PowerPoint Hacks For Better PresentationA word of advice: practice with your presentation beforehand. You’ll feel more confident, know when and how to address each slide and it will help you consider the order of your slides more carefully. No one can follow a presenter who’s flipping slides forward and backwards to try and show something addressed later in the presentation.

It’s going too far to say a great presentation makes the sale but it uses the same components – a compelling story backed with strong proof points and powerful visuals – that you and the sales team use to build your business.

Good Selling!

Are You Bending The Research To Make Your Case?

Don't Be A Loser With These PowerPoint Design Hacks

As Mark Twain so famously said, “There are lies, damned lies and statistics.”

Sometimes you know you have the right answer, so you work the research results to tell the story you know will sell the company on your program.

You risk being wrong, big time

The new product line was failing. The POS wasn’t meeting anyone’s expectations yet the consumer research not only validated the product concept but the follow-up research supported the marketing strategies implemented. What the heck was going on?

“We want it out or fixed”

The customer bought into the product concept. In fact, we brought the research to life in the presentations we were making. We had pictures of focus groups and shop-alongs. We put quotes into the slides that consumers had about our new product and marketing plans.

But once the product was launched, shoppers weren’t buying. And our retail partner was blunt and to the point.  The product needed to be fixed or we were going to be off the shelf.

Back to the drawing board

Don't Get Told No With These PowerPoint Sales HacksTruth was we inherited this new product from another team, so we weren’t steeped in the decisions that led to the ultimate marketing strategies.  That meant we were digging in with fresh eyes. This was the first of our insights: fresh eyes mean you see things differently.

The product concept was developed carefully and methodically. It was a home run in research from concept through production prototypes.  So we knew that the actual product wasn’t the issue. That quickly suggested the marketing was off base.

We pulled up the product presentations and reviewed what we had promised and the support we offered as a reason to believe. The case looked air-tight.  Then we decided to actually look at the original research. This was our second significant insight: go back to the data and make sure you aren’t drinking your own marketing Kool-Aid.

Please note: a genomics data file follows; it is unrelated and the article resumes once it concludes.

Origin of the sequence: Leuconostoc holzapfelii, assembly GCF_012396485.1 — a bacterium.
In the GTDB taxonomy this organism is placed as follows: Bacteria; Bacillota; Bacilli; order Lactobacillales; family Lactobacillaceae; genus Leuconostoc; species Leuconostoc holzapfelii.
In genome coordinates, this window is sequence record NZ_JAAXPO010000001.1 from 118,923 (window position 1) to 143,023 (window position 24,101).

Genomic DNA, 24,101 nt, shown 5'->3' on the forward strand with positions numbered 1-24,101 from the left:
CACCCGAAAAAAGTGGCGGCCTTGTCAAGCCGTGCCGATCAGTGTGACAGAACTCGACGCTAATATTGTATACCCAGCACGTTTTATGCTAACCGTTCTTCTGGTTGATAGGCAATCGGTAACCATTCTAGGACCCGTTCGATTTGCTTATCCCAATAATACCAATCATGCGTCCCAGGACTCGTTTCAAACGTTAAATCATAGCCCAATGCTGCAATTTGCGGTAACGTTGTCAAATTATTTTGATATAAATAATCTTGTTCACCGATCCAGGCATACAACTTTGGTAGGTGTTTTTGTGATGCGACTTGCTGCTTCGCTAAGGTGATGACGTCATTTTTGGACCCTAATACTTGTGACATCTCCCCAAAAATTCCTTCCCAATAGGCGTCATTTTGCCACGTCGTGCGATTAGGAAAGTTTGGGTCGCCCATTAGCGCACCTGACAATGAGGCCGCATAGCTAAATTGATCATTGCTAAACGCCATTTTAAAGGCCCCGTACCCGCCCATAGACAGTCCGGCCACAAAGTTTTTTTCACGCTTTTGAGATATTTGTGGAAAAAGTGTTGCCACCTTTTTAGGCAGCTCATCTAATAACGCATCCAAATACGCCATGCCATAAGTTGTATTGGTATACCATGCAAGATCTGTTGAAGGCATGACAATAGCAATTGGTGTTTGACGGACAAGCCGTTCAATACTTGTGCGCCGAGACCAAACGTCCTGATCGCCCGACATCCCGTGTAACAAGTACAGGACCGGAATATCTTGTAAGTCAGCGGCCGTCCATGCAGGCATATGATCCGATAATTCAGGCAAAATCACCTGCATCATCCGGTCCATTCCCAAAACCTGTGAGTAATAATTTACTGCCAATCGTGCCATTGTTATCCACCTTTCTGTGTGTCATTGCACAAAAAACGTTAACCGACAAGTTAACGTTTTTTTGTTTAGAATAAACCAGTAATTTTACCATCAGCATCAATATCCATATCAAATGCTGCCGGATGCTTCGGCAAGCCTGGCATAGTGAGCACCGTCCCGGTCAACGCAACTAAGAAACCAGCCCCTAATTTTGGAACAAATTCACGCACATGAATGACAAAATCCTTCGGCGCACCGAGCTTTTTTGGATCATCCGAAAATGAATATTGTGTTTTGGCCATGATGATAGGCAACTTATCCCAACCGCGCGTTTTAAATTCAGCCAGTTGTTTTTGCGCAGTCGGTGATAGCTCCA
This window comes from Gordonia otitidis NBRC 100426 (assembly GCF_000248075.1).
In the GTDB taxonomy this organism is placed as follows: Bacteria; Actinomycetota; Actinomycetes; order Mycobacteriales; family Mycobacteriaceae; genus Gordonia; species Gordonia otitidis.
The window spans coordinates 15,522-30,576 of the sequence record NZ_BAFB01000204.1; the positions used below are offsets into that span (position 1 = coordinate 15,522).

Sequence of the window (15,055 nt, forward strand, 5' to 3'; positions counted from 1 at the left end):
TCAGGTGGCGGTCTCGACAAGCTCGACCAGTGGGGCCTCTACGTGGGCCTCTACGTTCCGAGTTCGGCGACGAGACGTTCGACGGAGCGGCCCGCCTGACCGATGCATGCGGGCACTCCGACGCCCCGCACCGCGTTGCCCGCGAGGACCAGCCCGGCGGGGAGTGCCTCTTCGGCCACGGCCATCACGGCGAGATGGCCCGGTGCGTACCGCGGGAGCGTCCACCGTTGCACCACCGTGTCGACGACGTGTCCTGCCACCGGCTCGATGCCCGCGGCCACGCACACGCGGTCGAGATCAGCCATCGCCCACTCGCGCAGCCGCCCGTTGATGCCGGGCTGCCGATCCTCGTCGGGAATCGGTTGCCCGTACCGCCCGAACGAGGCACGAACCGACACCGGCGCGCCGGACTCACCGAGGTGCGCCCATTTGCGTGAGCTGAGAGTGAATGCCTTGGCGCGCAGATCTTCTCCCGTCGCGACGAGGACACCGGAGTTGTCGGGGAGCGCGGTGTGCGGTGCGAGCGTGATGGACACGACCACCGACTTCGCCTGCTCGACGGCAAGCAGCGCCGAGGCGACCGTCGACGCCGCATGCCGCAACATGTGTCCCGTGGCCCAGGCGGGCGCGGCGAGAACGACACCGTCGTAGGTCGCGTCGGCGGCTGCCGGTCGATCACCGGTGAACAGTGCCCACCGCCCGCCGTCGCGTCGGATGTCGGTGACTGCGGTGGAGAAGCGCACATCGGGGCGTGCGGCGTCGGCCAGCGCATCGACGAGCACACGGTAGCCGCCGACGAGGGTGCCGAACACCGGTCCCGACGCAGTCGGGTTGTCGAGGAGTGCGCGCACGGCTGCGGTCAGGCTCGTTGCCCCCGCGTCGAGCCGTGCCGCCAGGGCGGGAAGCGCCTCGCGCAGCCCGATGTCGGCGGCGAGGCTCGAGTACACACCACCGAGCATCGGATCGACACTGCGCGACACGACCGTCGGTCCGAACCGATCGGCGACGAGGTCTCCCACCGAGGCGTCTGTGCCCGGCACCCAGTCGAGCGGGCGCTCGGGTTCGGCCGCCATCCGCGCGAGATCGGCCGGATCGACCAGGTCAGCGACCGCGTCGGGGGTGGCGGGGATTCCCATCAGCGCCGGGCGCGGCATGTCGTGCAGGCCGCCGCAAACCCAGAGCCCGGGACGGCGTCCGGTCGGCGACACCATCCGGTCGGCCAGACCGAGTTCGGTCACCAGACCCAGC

The PowerPoint slide had become the research

focus groupWhat we found was both shocking and perhaps expected since you know how poorly the product line was doing. The research done was qualitative and obviously subject to interpretation. And it was done with only 20 people. You read that right…the marketing for a nationwide product roll-out to a big box retailer was built on the input of 20 shoppers from that chain.

But that wasn’t our biggest gripe. Rather, three distinct themes in the research emerged. Two of them contradicted the product manager’s view of how to go to market. One aligned beautifully. The PowerPoint obviously played to that theme and no other point of view was introduced. The PowerPoint slide “became” the research and that was fatal flaw.

While there should have been some checks and balances on this project, we were able to see that the contrary positions held the right answer (after all, we knew what didn’t work).

Predictably, the end of the story is we fixed the marketing and the product line became success. And burned into our marketing philosophy is that we repeatedly return to the original research and never, ever, let the PowerPoint slide become the research.

Let us know if this has ever happened to you!

Good Selling!